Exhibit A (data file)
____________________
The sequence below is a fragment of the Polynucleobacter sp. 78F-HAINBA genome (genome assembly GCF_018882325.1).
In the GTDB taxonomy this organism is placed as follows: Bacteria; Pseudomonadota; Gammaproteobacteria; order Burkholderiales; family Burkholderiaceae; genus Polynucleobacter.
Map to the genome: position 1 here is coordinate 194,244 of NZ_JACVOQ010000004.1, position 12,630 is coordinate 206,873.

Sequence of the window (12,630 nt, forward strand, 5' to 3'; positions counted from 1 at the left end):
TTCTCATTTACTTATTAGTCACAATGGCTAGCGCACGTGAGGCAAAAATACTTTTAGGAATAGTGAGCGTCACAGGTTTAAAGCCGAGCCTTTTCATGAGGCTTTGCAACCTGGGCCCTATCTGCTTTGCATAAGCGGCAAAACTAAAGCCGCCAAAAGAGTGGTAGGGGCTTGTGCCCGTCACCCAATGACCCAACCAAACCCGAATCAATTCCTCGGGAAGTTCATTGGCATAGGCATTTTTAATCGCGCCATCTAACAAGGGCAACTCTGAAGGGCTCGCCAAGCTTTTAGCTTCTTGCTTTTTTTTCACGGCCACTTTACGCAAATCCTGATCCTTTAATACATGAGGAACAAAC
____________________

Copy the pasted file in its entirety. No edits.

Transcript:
The sequence below is a fragment of the Polynucleobacter sp. 78F-HAINBA genome (genome assembly GCF_018882325.1).
In the GTDB taxonomy this organism is placed as follows: Bacteria; Pseudomonadota; Gammaproteobacteria; order Burkholderiales; family Burkholderiaceae; genus Polynucleobacter.
Map to the genome: position 1 here is coordinate 194,244 of NZ_JACVOQ010000004.1, position 12,630 is coordinate 206,873.

Sequence of the window (12,630 nt, forward strand, 5' to 3'; positions counted from 1 at the left end):
TTCTCATTTACTTATTAGTCACAATGGCTAGCGCACGTGAGGCAAAAATACTTTTAGGAATAGTGAGCGTCACAGGTTTAAAGCCGAGCCTTTTCATGAGGCTTTGCAACCTGGGCCCTATCTGCTTTGCATAAGCGGCAAAACTAAAGCCGCCAAAAGAGTGGTAGGGGCTTGTGCCCGTCACCCAATGACCCAACCAAACCCGAATCAATTCCTCGGGAAGTTCATTGGCATAGGCATTTTTAATCGCGCCATCTAACAAGGGCAACTCTGAAGGGCTCGCCAAGCTTTTAGCTTCTTGCTTTTTTTTCACGGCCACTTTACGCAAATCCTGATCCTTTAATACATGAGGAACAAAC